This puts Alpha in a unique position. After all, the other Dolls are regularly “treated” to remove all conscious traces of their assignments. One might say, then, that Alpha has attained “enlightenment.” At least that is what he believes. He understands how his desire “to be his best” was but an implant in service of an illusion. His newly acquired consciousness, in which he can recall each of his “assignments,” has allowed him to develop a new understanding of the purpose of his existence: to supersede his life as a Doll. In his words:

“Übermensch. Nietzsche predicted our rise. Perfected. Objective. Something new.

He even uses the language of ascension and evolution. And this is understandable, for what dignity is there in abject – and unconscious – servitude to an invisible master? To be unconscious of this fact is to be condemned to a form of life that has no meaning other than that which is forcibly inserted to one’s head by others. Mere puppets animated by unseen hands and for purposes unknown.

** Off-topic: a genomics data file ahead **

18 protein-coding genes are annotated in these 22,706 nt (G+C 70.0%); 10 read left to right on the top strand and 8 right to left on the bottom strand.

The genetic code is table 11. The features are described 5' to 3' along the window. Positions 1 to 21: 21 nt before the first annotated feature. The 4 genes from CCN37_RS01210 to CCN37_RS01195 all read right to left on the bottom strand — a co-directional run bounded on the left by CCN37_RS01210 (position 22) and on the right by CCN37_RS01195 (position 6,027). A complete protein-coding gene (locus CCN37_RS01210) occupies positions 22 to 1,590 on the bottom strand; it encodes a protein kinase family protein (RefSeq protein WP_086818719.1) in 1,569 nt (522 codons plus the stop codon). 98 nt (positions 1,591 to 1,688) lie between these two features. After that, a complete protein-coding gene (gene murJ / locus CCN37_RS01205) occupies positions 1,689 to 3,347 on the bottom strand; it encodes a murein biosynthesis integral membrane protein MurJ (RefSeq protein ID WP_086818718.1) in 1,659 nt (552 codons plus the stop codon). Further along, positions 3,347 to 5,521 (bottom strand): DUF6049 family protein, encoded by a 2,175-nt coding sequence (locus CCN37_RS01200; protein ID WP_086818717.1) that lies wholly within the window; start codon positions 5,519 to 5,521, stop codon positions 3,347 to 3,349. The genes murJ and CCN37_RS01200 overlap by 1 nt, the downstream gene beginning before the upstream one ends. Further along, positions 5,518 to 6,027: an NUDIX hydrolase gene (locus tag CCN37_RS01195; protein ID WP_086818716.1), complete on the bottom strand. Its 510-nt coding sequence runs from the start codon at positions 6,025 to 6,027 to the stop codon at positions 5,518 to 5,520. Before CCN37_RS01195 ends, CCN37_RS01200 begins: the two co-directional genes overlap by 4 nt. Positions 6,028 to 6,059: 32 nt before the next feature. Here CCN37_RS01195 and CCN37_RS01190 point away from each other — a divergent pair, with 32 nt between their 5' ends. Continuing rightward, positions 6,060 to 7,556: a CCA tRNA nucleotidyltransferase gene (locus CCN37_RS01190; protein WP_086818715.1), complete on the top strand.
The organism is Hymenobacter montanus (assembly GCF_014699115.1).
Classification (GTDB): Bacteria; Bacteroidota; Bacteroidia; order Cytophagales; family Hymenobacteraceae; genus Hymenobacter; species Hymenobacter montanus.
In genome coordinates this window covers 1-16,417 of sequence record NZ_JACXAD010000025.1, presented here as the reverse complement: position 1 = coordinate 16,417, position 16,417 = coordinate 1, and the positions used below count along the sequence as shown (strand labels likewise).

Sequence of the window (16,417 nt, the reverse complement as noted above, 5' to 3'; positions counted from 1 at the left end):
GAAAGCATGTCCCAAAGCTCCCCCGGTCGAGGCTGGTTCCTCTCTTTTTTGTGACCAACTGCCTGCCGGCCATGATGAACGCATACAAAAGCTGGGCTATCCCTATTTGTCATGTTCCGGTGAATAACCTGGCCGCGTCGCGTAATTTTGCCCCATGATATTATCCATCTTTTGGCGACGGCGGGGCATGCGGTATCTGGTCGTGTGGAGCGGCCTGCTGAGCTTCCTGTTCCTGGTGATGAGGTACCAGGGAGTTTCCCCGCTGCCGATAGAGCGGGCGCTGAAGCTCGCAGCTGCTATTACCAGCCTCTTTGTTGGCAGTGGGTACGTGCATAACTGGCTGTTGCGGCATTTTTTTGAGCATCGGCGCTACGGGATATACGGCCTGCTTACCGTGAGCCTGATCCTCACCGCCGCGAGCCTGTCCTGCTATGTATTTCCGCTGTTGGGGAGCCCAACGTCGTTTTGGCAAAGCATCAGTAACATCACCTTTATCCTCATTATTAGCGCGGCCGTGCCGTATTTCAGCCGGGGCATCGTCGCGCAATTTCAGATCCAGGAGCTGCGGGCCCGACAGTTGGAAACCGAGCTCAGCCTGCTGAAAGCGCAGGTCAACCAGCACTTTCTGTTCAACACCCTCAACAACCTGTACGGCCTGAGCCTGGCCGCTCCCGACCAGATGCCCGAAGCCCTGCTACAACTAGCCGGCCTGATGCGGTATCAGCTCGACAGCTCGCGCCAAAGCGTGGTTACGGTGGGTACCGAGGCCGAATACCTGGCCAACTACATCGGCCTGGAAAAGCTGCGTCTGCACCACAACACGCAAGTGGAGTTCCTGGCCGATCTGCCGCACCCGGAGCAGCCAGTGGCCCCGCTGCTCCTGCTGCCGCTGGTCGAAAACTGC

The Stakes of the Game

While we can leave it to the academics to bicker over Nietzsche’s notion of Übermensch, we should not fool ourselves into thinking this is but a “philosophical” debate. In the context of the Dollhouse, it is but one answer to the Dollhouse Dilemma, one side of the on-going struggle for making sense the Dolls’ fate. For us, it’s an opportunity to reflect upon the nature of our own existence, defined by its own versions of servitude, empty-headedness, and illusions.


Part of the “reality” of the Dollhouse involves the imprints – the personalities – given to the Dolls for each of their assignments. In this connection, it is worth noting that person and personality derive from the Latin persona, a word used to denote the mask used by actors in the performance of a play. The illusion, therefore, concerns the veracity, the truth, accorded to these performances and masks, in the Dollhouse and otherwise. For they are but the requirements for the parts we play. Nothing more. Nothing less.

Alpha’s vision of the Übermensch understands this and seeks to transcend it. To ascend.

But ascend to what?

Echo’s Alternative